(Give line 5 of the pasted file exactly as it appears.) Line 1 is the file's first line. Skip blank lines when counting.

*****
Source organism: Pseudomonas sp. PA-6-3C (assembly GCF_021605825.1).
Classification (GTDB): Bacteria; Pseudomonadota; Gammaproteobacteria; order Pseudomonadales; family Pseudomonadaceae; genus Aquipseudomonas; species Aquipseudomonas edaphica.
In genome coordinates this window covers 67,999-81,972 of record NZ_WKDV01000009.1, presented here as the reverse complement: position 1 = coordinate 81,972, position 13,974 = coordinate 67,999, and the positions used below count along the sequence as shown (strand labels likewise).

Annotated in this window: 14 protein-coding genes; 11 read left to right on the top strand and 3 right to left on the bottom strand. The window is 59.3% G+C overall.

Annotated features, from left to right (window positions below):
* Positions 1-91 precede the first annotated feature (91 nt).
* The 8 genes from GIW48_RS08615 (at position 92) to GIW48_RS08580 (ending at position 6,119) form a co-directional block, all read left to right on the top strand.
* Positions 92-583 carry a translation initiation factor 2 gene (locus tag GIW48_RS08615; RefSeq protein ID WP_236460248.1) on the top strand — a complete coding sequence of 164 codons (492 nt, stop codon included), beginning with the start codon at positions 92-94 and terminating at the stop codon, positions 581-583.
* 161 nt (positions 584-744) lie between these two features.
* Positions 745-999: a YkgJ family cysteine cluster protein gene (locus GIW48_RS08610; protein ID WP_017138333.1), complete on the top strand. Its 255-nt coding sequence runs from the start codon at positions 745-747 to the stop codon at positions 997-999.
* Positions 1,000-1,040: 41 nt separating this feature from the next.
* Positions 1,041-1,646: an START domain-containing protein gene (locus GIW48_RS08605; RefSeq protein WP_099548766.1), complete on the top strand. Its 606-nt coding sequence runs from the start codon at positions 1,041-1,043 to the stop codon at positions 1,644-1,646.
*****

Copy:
Annotated features, from left to right (window positions below):